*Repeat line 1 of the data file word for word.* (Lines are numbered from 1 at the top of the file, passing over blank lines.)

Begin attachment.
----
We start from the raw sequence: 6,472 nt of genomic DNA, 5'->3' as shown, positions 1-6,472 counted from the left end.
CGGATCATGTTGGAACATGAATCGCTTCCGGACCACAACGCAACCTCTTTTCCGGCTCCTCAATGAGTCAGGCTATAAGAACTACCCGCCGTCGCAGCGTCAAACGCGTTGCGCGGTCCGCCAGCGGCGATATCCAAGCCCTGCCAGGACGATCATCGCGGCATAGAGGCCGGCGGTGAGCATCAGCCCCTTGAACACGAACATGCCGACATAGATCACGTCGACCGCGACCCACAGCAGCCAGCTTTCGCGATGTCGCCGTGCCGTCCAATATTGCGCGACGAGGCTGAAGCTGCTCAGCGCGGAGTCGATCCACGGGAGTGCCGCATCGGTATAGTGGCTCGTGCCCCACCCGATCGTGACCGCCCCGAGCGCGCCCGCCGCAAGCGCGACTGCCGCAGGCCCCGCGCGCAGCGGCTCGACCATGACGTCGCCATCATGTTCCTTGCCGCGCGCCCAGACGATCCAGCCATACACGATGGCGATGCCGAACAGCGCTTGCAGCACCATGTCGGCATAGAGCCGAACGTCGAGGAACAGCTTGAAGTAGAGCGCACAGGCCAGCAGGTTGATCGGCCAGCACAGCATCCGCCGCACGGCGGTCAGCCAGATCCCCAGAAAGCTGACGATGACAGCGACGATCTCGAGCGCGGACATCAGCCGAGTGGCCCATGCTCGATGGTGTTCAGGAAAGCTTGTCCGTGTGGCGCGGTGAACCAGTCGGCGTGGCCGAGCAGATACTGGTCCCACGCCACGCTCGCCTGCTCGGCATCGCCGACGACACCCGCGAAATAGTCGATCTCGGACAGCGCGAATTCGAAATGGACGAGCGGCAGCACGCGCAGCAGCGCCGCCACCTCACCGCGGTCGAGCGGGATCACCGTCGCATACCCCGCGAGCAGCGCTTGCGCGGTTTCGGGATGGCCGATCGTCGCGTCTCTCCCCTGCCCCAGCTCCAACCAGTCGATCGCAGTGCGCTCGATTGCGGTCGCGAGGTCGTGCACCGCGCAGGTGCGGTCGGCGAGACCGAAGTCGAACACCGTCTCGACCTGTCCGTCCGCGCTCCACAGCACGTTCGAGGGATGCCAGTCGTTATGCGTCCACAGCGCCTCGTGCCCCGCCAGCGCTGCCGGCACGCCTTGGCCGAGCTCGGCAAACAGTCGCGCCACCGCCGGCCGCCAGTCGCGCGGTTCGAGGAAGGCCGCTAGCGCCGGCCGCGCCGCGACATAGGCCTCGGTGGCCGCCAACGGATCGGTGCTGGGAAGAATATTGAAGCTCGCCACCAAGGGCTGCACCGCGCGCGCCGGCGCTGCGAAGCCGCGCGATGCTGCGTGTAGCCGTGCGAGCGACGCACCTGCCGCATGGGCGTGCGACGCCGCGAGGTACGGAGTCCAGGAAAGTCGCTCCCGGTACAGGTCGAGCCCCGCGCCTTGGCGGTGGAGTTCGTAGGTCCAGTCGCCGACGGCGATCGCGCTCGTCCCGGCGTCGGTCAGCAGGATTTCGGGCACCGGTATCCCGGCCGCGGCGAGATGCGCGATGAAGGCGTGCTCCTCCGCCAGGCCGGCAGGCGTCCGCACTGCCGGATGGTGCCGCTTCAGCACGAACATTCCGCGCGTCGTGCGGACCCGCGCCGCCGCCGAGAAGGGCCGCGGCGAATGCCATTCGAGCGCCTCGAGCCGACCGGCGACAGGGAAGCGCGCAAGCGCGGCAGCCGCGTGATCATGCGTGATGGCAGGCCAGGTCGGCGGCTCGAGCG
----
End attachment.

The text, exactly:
We start from the raw sequence: 6,472 nt of genomic DNA, 5'->3' as shown, positions 1-6,472 counted from the left end.